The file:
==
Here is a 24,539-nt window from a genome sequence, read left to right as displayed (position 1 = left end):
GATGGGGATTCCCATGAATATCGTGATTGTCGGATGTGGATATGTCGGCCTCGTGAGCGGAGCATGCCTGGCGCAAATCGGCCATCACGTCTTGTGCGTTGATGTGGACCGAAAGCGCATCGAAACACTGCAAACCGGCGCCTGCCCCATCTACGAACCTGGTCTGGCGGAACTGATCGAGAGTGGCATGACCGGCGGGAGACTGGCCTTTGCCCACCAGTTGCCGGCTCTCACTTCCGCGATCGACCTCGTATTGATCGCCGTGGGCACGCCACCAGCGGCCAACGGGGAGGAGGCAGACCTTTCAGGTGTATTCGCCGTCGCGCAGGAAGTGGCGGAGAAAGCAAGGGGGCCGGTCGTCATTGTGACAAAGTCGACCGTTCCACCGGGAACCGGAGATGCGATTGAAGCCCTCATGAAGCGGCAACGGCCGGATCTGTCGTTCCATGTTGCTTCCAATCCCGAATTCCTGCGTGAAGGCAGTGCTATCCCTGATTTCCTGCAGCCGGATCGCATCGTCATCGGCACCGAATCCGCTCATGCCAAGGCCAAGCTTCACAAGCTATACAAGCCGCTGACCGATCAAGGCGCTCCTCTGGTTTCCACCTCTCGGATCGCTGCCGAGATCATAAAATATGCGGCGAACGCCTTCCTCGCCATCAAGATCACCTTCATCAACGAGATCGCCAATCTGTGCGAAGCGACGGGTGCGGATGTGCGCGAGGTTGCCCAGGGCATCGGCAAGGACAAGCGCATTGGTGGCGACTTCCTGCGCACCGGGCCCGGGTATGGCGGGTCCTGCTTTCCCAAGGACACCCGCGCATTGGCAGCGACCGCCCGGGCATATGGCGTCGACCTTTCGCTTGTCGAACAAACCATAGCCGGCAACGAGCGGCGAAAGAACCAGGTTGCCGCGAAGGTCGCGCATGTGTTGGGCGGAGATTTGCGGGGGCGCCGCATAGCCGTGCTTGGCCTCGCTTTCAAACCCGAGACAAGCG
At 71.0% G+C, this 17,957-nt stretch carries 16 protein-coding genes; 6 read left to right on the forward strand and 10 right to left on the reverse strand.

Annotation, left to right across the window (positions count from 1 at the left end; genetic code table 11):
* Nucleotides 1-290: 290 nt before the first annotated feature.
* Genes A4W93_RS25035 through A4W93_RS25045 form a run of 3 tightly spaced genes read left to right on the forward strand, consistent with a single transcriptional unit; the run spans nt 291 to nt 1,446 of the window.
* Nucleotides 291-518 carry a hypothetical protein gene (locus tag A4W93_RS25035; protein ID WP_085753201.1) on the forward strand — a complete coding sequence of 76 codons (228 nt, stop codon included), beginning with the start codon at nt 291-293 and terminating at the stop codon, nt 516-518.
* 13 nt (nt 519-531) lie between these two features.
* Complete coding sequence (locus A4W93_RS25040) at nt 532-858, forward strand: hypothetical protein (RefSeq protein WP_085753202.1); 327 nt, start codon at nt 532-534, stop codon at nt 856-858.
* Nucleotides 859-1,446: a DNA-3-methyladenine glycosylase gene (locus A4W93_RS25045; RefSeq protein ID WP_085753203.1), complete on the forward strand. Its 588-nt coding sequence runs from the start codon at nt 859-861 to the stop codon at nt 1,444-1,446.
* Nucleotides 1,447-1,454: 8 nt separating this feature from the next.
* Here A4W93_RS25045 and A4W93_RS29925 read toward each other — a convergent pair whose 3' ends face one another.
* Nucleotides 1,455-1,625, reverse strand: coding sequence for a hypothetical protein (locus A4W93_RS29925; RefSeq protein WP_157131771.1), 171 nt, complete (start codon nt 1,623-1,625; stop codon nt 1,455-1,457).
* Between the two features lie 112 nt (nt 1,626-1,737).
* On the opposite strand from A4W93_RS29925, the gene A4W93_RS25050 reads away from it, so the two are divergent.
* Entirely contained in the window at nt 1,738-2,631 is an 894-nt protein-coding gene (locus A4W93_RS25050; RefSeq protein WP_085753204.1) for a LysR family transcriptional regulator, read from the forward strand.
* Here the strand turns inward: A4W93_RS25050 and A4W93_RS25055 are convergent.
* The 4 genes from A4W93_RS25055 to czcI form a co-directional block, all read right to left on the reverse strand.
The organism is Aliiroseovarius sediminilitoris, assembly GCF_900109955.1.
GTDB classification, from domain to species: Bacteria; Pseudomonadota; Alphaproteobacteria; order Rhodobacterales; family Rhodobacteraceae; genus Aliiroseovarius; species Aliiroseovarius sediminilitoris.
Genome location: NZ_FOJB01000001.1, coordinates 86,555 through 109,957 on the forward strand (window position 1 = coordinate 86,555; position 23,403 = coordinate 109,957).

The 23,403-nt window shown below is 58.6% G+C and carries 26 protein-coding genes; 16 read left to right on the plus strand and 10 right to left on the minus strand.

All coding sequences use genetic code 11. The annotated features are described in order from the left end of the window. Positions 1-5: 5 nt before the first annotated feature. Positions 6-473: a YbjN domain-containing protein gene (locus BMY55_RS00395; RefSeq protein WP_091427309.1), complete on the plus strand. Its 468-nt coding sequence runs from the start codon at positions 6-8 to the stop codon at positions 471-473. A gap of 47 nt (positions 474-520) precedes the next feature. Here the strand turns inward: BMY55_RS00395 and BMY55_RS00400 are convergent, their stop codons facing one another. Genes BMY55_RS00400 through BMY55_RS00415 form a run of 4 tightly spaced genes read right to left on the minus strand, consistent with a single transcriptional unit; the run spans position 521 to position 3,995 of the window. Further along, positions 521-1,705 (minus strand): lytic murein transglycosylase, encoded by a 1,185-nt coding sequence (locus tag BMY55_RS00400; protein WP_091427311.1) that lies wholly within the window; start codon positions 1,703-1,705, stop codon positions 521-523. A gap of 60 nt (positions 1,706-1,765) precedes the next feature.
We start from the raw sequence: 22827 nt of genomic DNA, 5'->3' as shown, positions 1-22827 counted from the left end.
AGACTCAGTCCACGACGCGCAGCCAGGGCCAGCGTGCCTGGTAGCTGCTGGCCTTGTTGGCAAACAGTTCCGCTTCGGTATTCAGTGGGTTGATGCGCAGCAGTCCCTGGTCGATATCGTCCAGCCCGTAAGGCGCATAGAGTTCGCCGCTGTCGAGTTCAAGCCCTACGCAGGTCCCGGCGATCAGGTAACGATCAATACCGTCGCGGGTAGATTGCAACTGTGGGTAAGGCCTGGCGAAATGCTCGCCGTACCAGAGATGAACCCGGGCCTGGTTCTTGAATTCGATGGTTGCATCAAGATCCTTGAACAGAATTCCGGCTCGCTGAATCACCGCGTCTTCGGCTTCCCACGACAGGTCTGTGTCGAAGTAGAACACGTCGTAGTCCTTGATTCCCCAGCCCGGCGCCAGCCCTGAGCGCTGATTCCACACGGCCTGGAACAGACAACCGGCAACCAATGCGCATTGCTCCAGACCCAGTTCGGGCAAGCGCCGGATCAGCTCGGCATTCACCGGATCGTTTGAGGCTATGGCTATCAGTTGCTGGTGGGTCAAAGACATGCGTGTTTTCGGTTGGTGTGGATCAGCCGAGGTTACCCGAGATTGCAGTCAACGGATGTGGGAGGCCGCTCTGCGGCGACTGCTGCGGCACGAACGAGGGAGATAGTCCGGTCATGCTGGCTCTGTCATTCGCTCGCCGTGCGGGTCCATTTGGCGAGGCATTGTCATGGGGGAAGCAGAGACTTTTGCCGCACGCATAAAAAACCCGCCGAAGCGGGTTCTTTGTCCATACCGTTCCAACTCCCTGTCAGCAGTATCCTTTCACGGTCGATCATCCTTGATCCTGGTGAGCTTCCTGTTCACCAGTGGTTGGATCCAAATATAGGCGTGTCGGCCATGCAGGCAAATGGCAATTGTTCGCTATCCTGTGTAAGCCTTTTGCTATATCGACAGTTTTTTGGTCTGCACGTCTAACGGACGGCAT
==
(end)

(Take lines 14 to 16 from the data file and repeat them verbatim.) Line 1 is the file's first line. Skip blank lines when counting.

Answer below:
* Between the two features lie 112 nt (nt 1,626-1,737).
* On the opposite strand from A4W93_RS29925, the gene A4W93_RS25050 reads away from it, so the two are divergent.
* Entirely contained in the window at nt 1,738-2,631 is an 894-nt protein-coding gene (locus A4W93_RS25050; RefSeq protein WP_085753204.1) for a LysR family transcriptional regulator, read from the forward strand.